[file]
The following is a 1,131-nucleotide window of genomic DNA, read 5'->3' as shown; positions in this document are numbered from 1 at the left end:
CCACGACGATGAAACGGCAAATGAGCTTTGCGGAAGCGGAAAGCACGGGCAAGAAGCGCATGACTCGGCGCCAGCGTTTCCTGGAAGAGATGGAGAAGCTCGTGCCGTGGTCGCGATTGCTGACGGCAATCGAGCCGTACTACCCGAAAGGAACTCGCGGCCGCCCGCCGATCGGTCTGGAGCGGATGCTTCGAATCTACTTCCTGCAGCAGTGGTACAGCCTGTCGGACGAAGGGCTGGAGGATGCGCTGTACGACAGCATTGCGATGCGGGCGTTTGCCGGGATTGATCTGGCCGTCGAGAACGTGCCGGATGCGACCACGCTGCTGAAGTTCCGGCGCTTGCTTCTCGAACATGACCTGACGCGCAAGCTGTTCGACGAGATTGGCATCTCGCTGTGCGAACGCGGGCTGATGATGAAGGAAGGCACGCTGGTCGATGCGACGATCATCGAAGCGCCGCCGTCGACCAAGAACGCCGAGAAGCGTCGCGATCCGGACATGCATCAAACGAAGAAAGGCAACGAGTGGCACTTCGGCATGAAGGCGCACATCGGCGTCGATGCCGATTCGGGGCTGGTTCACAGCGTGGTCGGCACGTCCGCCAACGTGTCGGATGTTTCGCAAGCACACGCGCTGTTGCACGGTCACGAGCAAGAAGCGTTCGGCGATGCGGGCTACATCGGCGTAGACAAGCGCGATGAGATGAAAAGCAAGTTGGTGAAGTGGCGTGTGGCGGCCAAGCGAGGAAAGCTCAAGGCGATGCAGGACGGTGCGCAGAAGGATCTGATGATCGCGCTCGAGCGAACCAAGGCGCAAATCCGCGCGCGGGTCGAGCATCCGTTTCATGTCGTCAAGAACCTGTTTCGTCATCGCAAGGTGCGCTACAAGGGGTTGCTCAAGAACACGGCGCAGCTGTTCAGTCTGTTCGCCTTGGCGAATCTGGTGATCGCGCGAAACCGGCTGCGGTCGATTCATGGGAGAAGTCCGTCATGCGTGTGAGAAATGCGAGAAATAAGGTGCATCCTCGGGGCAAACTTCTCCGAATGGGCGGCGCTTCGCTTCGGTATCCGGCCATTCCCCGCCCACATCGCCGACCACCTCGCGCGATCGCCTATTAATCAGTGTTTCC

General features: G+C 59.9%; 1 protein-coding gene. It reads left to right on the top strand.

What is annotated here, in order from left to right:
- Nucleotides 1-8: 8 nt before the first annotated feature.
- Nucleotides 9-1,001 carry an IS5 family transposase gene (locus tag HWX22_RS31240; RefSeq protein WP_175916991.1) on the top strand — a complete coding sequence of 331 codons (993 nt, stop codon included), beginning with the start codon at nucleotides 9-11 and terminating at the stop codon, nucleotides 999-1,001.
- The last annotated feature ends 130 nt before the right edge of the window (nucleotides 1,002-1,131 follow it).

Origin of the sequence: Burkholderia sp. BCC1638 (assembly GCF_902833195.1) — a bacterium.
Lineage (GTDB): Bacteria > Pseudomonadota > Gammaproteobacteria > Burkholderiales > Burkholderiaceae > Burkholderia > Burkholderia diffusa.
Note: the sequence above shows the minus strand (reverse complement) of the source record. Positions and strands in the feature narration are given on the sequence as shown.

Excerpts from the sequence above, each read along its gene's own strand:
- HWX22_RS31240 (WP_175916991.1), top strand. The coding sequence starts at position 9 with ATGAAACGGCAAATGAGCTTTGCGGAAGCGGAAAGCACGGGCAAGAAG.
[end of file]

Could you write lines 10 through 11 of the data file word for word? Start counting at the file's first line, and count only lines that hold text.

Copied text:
Note: the sequence above shows the minus strand (reverse complement) of the source record. Positions and strands in the feature narration are given on the sequence as shown.

Excerpts from the sequence above, each read along its gene's own strand: